burning anger

Moonbathing, Issue 23, Fall/Winter 2020

 

 

hot roasted nuts

heaped into a paper cone –

all that burning anger

you hold onto

so tightly

 

 

 

 

Photograph by Monika Topolko

As an aside, I am realizing my age is showing. Do young people today even know about folks roasting chestnuts (or other nuts) and buying a brown paper cone full of piping hot nuts to eat on the street? I first came across this in Istanbul when I was young. The scent, heat, taste on a chilly autumn afternoon was one of those moments that has stayed with me all my life. Europeans had this custom, but does anyone still do this? The fragrance was so tempting.

 

 

Chekov’s birch trees (haiku)

Presence,

Issue 68, November 2020

sleepless nights

     Chekhov’s birch trees

become our woods

Photo by Peng Chen on Unsplash

My thanks to Peng Chen for this beautiful photograph of white birch trees.

We turn away…(tanka)

 

This tanka was published in Hedgerow, a journal of small poems ~ #130, Winter 2020

 

 

we turn away

from all we just can’t face—

the glistening red

of a vulture’s head

emerges from a carcass

 

 

 

Poet’s note:

Out of decay comes art and beauty. Look what artist Georgia O’Keefe created from a skull found where she lived in New Mexico. All is part of nature and is nature.

 

Deer’s Skull with Pedernal by Georgia O’Keefe (c) 1936

 

Where I live in central North Carolina, we have plenty of black vultures and turkey vultures. They circle and gather in the sky when there is carrion to be had. I chose this topic for the tanka because it’s a scene I’ve seen more than once. Yes, it’s not a pretty sight. Vultures, especially when eating a dead animal or gathering in a group in a tree or abandoned house do give you shivers. Something in us seems to respond with at least a momentary revulsion. However, I’m a bird lover and I try to see how a specific species fits into the scheme of things. Vultures and crows do eat carrion, the flesh of dead animals, often of roadkill along our roads and streets. They perform a good service by eating their meal and cleaning the mess up. Imagine all those dead animals left to rot. So these birds help us as they go about their business (albeit unpleasant business to us). They are birds we should appreciate for their useful role in nature. They also offer us a wonderful metaphor.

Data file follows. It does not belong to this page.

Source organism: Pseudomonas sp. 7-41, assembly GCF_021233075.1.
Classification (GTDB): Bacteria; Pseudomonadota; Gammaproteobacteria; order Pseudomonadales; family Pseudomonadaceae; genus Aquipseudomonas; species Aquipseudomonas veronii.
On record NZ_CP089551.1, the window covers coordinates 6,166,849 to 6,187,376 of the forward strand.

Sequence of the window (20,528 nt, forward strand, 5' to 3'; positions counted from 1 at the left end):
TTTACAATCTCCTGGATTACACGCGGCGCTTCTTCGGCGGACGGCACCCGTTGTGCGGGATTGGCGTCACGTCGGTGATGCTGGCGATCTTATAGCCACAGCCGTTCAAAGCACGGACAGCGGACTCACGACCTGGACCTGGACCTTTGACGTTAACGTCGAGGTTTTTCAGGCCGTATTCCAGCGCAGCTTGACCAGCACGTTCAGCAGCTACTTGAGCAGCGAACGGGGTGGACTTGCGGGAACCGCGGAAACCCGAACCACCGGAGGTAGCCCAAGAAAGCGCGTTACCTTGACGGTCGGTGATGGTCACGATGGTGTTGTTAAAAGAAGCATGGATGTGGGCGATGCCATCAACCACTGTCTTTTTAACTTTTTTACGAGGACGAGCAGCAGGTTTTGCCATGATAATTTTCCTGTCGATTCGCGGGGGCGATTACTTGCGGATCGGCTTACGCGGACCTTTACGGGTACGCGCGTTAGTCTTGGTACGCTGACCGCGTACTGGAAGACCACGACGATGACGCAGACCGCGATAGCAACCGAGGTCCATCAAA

My thanks to editor, Caroline Skanne for being the one editor who chose to publish this poem. 

innocence . ..

 


This tanka is dedicated it to all who have dealt with the trauma
of childhood sexual abuse.

 

 

 

he believed

himself omnipotent…

the innocence

of so many children

dissolved in a moment

 

 

 

Photograph by Circe Denyer

Eucalypt: A Tanka Journal,
Issue 25, 2018

It’s a great honor to have had this tanka published in Eucalypt. My thanks to editor, Julie Anne Thorndyke for selecting this particular poem.

 

 

.

As if on cue . . . (Senryu/Tankart)

 

Painted in Waterlogue

 

Published:  Failed Haiku, a Journal of English Senryu, Volume 3, Issue 31,
July 2018

Guest editors: Lori A. Minor and Chase Gagnon
Primary editor: Michael Rehling

 

 

Note: I’d like to thank my dear friend, Christine M. Kalke for her permission to use her beautiful photograph that was taken in Scandinavia during one of her visits. The digital art work was done by me.